The three primary reasons for newborn deaths are prematurity, birth complications, and severe infections. To measure this statistic globally, Save The Children compiled the Birth Day Risk Index, which ranks 186 countries by the survival rate of newborns on their first day, first month, and first five years. According to the BDR index, it appears the ten worst countries in the world to be a newborn are all in Africa.
9,000 children under the age of five die annually with ten percent of deaths occurring on the first day. UNICEF describes Guinea Bissau as a “fragile post-conflict country with weak infrastructures and private sector." The greatest contributor to infant mortality is the lack of health care. To combat this, from 2008 - 2012 UNICEF attempted to strengthen the health care private sector and educate rural communities on health practices.
In Burundi, 15 out of every 1000 children die within the first day, amounting to 11% of all under-five deaths. A UNICEF country profile states that mortality rates are largely due to malaria and respiratory infections compounded by malnutrition. The Burundian government, encouraged by UNICEF, created a National Children's Forum to address these issues.
7,600 Chadian newborns die within the first day - 79,000 Chadian children under the age of five die annually. UNICEF in partnership with the EU is working to address the serious issue of drought and malnutrition in Chad by dispatching 200 trained paramedics and doubling the number of medical treatment centers from 210 to 425.
7. Cote D'Ivoire
15 in every 1,000 Ivorian children die within the first day. Save the Children attributes these deaths to a lack of access to health care and medical supplies, largely due to recent conflicts and mass displacement. To provide greater access to health care, Save the Children recently delivered medical supplies to treat over 40,000 expecting mothers and newborn children.
Though Angola is experiencing an oil boom, child mortality rates remain high. The first-day mortality rate amounts to 15 deaths per 1,000 live births. UNICEF is working in the country to reduce neonatal problems stemming from low birth weights, high rates of infections, and other birth complications.
5. Central African Republic
49 in every 1,000 children born in the Central African Republic die within the first month. UNHCO attributes this to the lack of an effective health care system, making preventable diseases like malaria or sleeping sickness fatal. Ongoing violence from rebel groups further deteriorates health care access within the country.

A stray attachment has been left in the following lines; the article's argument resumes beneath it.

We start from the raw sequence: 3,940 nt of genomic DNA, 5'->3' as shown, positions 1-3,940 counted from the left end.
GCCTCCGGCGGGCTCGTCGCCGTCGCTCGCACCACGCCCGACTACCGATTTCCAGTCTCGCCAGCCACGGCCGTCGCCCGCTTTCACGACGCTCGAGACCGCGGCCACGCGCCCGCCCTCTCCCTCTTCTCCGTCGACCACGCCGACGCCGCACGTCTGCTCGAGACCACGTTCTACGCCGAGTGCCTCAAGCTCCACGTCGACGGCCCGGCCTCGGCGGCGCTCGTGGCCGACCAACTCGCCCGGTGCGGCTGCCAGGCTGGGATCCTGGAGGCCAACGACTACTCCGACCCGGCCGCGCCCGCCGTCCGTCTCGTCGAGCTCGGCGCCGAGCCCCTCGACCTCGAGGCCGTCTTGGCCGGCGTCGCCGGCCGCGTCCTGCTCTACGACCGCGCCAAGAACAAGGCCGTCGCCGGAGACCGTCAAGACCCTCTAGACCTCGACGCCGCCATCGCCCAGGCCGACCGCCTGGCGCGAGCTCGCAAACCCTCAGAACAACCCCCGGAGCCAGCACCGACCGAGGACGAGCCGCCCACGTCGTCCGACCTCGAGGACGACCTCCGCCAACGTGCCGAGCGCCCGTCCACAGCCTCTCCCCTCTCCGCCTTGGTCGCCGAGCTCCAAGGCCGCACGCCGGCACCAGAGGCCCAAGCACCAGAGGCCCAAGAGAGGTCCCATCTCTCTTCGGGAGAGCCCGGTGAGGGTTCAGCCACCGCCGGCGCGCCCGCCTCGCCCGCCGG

4. Sierra Leone
Sierra Leone has a first-day mortality rate of 17 deaths per 1,000 children as well as a number of first-month deaths amounting to over 11,000 annually. The World Health Organization states that these high levels of infant mortality are due to a combination of disease prevalence, poverty,and lack of education among expecting mothers. Preventable diseases such as malaria and pneumonia also contribute to mortality rates.
The state of children in Mali is similar to the Sierra Leone where the first-day mortality rate is 17 deaths per 1,000 children. Save the Children is working on a comprehensive development plan to cater to the needs of newborn children and their mothers. This initiative includes health programs for newborns, education programs, nutrition plans and addressing poverty.
2. Democratic Republic of the Congo (DRC)
17 out of every 1000 live births result in death in the DRC. The number of first-day deaths amounts to over 48,000 on an annual basis. The Ministry of health within the DRC recently launched an initiative in conjunction with UNICEF to reduce child mortality within the country. The country's health minster stated that such a reduction can be achieved through global partnership and health sector reforms.
Somalia, according to the Birth Day Risk Index, is the worst place in the world to be a newborn child. With 18 deaths per 1,000 live births, five percent of Somali newborns die within the first month of life, and one in six do not live to age five. UNICEF states that the majority of child deaths in Somalia are due to illnesses such as pneumonia, diarrhea and measles. Limited access to child and maternal care also contributes to the high mortality rate. Only nine percent of births are conducted by a skilled birth attendant.